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Chronic Migraines and Tension Headaches before my 20s

My first intense headache was when I was 17 and I’ll never forget the day I got the worst headache ever, it felt like someone had hit me in the back of the head really hard non stop i started crying and my mom didn’t know what to do. A week later they went away and i thought maybe i wouldn’t get them anymore. I turned 18 and i was finishing up my my junior year of high school and I was missing almost everyday of school because i kept getting these intense headaches non stop and i would get them really bad during the middle of the night and they would go on till the next day. At some point i didn’t know what to do, I just wanted to drop out of school because i was falling behind. I ended up having to talk to my mom and had to tell her that i wanted to drop out and she got sad, I ended up enrolling in night school i would still get them no matter what.

I ended up going to the doctor because i was getting sick and tired of getting headaches nonstop i was on topamax but it ended up making my headaches more worst then what they already were my doctor ended up telling me that i was having an allergic reaction and had to stay away with any drug similar to it, so i was stuck taking ibuprofen 600 and 800 to help ease the pain a little.I finally ended up graduating but the headaches would still be there, At this point i turned 19 i had already quit my first job because i had to kept calling in sick. A few months go by and i hadn’t gotten a strong headache that i ended up talking to my friend and asked if she her job was hiring, i ended up getting the job just to later call in two weeks later with and intense headache that i couldn’t even get put of bed and had to quit, my doctor ended up sending me to a neurologist because he couldn’t prescribe me meds anymore since i was allergic. The neurologist ended up being no help i told her i didn’t want to take anymore pills because i had already been talking so many ibuprofen first thing she ended up giving me were anxiety med, which i found out from a doctor at the hospital because i had been taking the meds she wanted me to for a week later i told her about it only for her to tell me that we would back to those after i try new meds. I told her i didn’t want to take anymore pills and shes ends up prescribing opiates i told my mom i didn’t trust her anymore because she kept ignoring me and what i kept telling her.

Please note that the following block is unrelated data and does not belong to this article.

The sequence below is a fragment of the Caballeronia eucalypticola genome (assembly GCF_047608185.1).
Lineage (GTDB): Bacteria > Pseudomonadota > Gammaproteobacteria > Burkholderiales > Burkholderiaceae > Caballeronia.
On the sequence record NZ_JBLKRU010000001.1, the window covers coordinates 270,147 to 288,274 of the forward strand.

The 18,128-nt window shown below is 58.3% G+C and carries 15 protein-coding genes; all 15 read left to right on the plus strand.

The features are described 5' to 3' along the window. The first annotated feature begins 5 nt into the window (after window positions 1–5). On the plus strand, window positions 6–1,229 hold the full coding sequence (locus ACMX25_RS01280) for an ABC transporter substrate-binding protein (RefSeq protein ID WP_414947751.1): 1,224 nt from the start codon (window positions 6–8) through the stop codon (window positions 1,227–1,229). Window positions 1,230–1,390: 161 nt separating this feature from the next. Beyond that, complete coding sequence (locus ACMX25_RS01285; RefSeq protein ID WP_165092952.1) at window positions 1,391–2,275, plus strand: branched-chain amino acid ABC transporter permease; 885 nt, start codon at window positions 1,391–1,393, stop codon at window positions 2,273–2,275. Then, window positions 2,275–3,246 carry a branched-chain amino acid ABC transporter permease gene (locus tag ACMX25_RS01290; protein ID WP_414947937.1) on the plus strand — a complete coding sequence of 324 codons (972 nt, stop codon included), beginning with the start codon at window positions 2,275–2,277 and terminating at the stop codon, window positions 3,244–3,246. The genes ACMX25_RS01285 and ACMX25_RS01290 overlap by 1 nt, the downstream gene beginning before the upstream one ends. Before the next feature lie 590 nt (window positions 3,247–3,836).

I’m 20 now i don’t work and i still get headaches ibuprofen doesn’t help anymore and I’m not taking anything whatsoever I’m starting to get worried this could damage me since the headaches are becoming so constant but idk what to do anymore???? Please if anyone is the same please i would love to hear from you

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Comments

  • stan6508
    1 year ago

    Have you ever had orthodontic (braces) work?

  • Nancy Harris Bonk moderator
    1 year ago

    Hi kay09,

    Thank you for sharing your story with us. I’m sorry you’ve had such a difficult time, that sounds miserable. Let me see what information I can give you that may help.

    Try not to lose hope, it may feel like you’ve tried everything to treat migraine disease, but that may not be the case. There are over 100 medications (and supplements) that can be used to treat migraine disease. This article has more information that may help;
    https://migraine.com/blog/migraine-preventives-start/.

    Have you been able to identify any of your migraine triggers? If we can avoid and/or reduce migraine triggers, we may be able to reduce migraine attack frequency. Migraine triggers include but are not limited to certain foods, irregular sleeping patterns, dehydration, skipping meals. hormonal fluctuations, changes in the barometric pressure and more. We have more information on migraine triggers here; https://migraine.com/blog/migraine-causes-migraine-triggers/.

    The best way to do this is to keep a detailed migraine diary for a few months, which you an read about here; https://migraine.com/blog/keeping-migraine-diary-basics/. I kept a migraine diary for my son when he was about nine years old and was able to determine dehydration, sleep irregularities, skipping meals, dark chocolate, too many nitrates and staying in the sun too long triggered his migraine attacks. When we were able to get these triggers under control, he migraine attacks were reduced.

    I wonder if it’s time to seek out the expertise of a true migraine expert rather than a general neurologist. These expert doctors are board certified in headache medicine, which is different than being certified in neurology. Neurologists may be fine doctors but may have a hard time being an expert in one area because they treat so many conditions such as multiple sclerosis, stroke, epilepsy, Parkinson’s and others. Take a look at these articles about how these doctors are different and how to find one; http://migraine.com/blog/how-are-migraine-specialists-different/ and
    https://migraine.com/blog/really-find-headache-specialist/.

    I hope this helps!
    Nancy

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